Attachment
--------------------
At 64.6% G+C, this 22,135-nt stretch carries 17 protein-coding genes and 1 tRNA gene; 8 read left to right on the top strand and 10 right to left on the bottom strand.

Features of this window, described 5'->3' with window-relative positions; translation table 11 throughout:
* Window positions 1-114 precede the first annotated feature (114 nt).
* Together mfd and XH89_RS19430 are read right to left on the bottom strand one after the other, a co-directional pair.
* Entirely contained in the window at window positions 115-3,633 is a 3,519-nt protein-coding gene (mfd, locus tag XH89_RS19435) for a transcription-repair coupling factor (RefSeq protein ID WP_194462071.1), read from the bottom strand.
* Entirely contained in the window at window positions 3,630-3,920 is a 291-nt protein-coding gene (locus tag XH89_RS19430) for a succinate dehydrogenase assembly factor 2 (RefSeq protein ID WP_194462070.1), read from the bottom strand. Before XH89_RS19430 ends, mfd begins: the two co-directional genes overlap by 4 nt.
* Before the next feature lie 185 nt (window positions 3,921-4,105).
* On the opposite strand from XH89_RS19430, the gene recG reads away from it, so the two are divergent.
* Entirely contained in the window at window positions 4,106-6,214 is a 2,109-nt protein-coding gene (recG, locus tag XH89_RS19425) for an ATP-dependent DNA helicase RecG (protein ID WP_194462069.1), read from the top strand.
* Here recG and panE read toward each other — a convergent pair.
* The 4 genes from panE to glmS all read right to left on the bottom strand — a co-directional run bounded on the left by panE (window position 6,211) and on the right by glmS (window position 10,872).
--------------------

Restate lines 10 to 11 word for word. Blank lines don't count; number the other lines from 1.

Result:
* Here recG and panE read toward each other — a convergent pair.
* The 4 genes from panE to glmS all read right to left on the bottom strand — a co-directional run bounded on the left by panE (window position 6,211) and on the right by glmS (window position 10,872).